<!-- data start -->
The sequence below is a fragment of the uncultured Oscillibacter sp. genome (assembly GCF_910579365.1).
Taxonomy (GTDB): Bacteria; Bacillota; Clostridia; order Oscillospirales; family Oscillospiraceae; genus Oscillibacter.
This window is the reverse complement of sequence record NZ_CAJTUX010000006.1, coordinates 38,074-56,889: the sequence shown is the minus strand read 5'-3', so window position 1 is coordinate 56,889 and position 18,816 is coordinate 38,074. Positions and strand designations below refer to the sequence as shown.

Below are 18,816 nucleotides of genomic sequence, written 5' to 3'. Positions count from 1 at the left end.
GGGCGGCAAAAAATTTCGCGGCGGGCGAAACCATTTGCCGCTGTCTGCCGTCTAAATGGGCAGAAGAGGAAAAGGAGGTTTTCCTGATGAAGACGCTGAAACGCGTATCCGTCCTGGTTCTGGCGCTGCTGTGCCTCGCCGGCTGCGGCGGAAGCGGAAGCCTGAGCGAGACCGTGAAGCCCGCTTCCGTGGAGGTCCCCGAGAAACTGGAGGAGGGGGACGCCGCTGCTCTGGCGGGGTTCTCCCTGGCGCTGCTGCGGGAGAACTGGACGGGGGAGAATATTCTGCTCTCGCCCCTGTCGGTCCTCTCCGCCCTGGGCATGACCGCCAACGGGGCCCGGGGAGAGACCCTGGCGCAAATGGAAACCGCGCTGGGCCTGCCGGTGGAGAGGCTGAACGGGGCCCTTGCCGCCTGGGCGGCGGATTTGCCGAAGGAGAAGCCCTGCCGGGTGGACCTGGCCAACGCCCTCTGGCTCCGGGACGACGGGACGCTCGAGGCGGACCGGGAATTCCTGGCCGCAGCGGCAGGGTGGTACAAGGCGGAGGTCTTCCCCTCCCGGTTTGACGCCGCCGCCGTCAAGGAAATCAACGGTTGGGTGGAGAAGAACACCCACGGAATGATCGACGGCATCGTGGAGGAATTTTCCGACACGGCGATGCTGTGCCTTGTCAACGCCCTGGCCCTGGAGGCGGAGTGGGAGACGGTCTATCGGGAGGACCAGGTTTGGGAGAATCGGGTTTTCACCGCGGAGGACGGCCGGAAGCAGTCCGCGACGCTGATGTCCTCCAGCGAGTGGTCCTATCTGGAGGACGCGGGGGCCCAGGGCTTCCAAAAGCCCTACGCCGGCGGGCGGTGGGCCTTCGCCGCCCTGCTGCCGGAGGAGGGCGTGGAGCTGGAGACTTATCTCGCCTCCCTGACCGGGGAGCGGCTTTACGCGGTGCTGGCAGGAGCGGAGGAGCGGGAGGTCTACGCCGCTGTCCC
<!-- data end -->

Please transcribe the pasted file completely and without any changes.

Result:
The sequence below is a fragment of the uncultured Oscillibacter sp. genome (assembly GCF_910579365.1).
Taxonomy (GTDB): Bacteria; Bacillota; Clostridia; order Oscillospirales; family Oscillospiraceae; genus Oscillibacter.
This window is the reverse complement of sequence record NZ_CAJTUX010000006.1, coordinates 38,074-56,889: the sequence shown is the minus strand read 5'-3', so window position 1 is coordinate 56,889 and position 18,816 is coordinate 38,074. Positions and strand designations below refer to the sequence as shown.

Below are 18,816 nucleotides of genomic sequence, written 5' to 3'. Positions count from 1 at the left end.
GGGCGGCAAAAAATTTCGCGGCGGGCGAAACCATTTGCCGCTGTCTGCCGTCTAAATGGGCAGAAGAGGAAAAGGAGGTTTTCCTGATGAAGACGCTGAAACGCGTATCCGTCCTGGTTCTGGCGCTGCTGTGCCTCGCCGGCTGCGGCGGAAGCGGAAGCCTGAGCGAGACCGTGAAGCCCGCTTCCGTGGAGGTCCCCGAGAAACTGGAGGAGGGGGACGCCGCTGCTCTGGCGGGGTTCTCCCTGGCGCTGCTGCGGGAGAACTGGACGGGGGAGAATATTCTGCTCTCGCCCCTGTCGGTCCTCTCCGCCCTGGGCATGACCGCCAACGGGGCCCGGGGAGAGACCCTGGCGCAAATGGAAACCGCGCTGGGCCTGCCGGTGGAGAGGCTGAACGGGGCCCTTGCCGCCTGGGCGGCGGATTTGCCGAAGGAGAAGCCCTGCCGGGTGGACCTGGCCAACGCCCTCTGGCTCCGGGACGACGGGACGCTCGAGGCGGACCGGGAATTCCTGGCCGCAGCGGCAGGGTGGTACAAGGCGGAGGTCTTCCCCTCCCGGTTTGACGCCGCCGCCGTCAAGGAAATCAACGGTTGGGTGGAGAAGAACACCCACGGAATGATCGACGGCATCGTGGAGGAATTTTCCGACACGGCGATGCTGTGCCTTGTCAACGCCCTGGCCCTGGAGGCGGAGTGGGAGACGGTCTATCGGGAGGACCAGGTTTGGGAGAATCGGGTTTTCACCGCGGAGGACGGCCGGAAGCAGTCCGCGACGCTGATGTCCTCCAGCGAGTGGTCCTATCTGGAGGACGCGGGGGCCCAGGGCTTCCAAAAGCCCTACGCCGGCGGGCGGTGGGCCTTCGCCGCCCTGCTGCCGGAGGAGGGCGTGGAGCTGGAGACTTATCTCGCCTCCCTGACCGGGGAGCGGCTTTACGCGGTGCTGGCAGGAGCGGAGGAGCGGGAGGTCTACGCCGCTGTCCC